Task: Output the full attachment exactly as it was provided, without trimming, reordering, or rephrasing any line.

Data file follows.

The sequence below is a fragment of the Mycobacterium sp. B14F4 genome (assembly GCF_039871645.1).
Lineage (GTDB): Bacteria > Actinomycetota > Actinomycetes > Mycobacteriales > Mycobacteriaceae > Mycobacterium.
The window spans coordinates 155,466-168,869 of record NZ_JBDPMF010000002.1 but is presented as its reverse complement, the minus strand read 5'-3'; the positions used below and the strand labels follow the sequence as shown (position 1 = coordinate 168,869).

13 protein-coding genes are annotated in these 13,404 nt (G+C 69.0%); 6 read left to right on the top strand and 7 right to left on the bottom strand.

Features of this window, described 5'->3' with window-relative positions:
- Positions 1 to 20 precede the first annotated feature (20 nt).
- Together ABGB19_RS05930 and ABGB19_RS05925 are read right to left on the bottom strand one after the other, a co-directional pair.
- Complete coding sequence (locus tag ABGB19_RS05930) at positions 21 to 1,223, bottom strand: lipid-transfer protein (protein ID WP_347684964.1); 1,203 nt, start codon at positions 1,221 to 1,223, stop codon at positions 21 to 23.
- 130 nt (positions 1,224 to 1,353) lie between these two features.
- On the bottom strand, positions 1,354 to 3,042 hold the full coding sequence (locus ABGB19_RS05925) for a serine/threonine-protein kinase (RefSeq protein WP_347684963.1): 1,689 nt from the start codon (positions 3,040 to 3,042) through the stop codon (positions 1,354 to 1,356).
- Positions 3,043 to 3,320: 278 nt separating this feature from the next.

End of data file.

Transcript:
The sequence below is a fragment of the Mycobacterium sp. B14F4 genome (assembly GCF_039871645.1).
Lineage (GTDB): Bacteria > Actinomycetota > Actinomycetes > Mycobacteriales > Mycobacteriaceae > Mycobacterium.
The window spans coordinates 155,466-168,869 of record NZ_JBDPMF010000002.1 but is presented as its reverse complement, the minus strand read 5'-3'; the positions used below and the strand labels follow the sequence as shown (position 1 = coordinate 168,869).

13 protein-coding genes are annotated in these 13,404 nt (G+C 69.0%); 6 read left to right on the top strand and 7 right to left on the bottom strand.

Features of this window, described 5'->3' with window-relative positions:
- Positions 1 to 20 precede the first annotated feature (20 nt).
- Together ABGB19_RS05930 and ABGB19_RS05925 are read right to left on the bottom strand one after the other, a co-directional pair.
- Complete coding sequence (locus tag ABGB19_RS05930) at positions 21 to 1,223, bottom strand: lipid-transfer protein (protein ID WP_347684964.1); 1,203 nt, start codon at positions 1,221 to 1,223, stop codon at positions 21 to 23.
- 130 nt (positions 1,224 to 1,353) lie between these two features.
- On the bottom strand, positions 1,354 to 3,042 hold the full coding sequence (locus ABGB19_RS05925) for a serine/threonine-protein kinase (RefSeq protein WP_347684963.1): 1,689 nt from the start codon (positions 3,040 to 3,042) through the stop codon (positions 1,354 to 1,356).
- Positions 3,043 to 3,320: 278 nt separating this feature from the next.